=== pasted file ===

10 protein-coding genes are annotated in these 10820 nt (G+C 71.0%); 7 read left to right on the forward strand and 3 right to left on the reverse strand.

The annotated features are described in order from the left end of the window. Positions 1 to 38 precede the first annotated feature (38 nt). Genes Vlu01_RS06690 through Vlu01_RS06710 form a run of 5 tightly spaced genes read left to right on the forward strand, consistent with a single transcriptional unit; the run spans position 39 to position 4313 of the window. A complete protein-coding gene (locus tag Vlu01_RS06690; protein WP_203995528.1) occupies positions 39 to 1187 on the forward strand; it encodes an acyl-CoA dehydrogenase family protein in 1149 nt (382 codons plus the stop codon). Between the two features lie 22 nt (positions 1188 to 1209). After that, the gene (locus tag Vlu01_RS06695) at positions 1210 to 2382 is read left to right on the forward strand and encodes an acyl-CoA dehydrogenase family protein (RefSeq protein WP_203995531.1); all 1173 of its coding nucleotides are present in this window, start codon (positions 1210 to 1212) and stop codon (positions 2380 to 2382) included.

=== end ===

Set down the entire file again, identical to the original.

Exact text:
10 protein-coding genes are annotated in these 10820 nt (G+C 71.0%); 7 read left to right on the forward strand and 3 right to left on the reverse strand.

The annotated features are described in order from the left end of the window. Positions 1 to 38 precede the first annotated feature (38 nt). Genes Vlu01_RS06690 through Vlu01_RS06710 form a run of 5 tightly spaced genes read left to right on the forward strand, consistent with a single transcriptional unit; the run spans position 39 to position 4313 of the window. A complete protein-coding gene (locus tag Vlu01_RS06690; protein WP_203995528.1) occupies positions 39 to 1187 on the forward strand; it encodes an acyl-CoA dehydrogenase family protein in 1149 nt (382 codons plus the stop codon). Between the two features lie 22 nt (positions 1188 to 1209). After that, the gene (locus tag Vlu01_RS06695) at positions 1210 to 2382 is read left to right on the forward strand and encodes an acyl-CoA dehydrogenase family protein (RefSeq protein WP_203995531.1); all 1173 of its coding nucleotides are present in this window, start codon (positions 1210 to 1212) and stop codon (positions 2380 to 2382) included.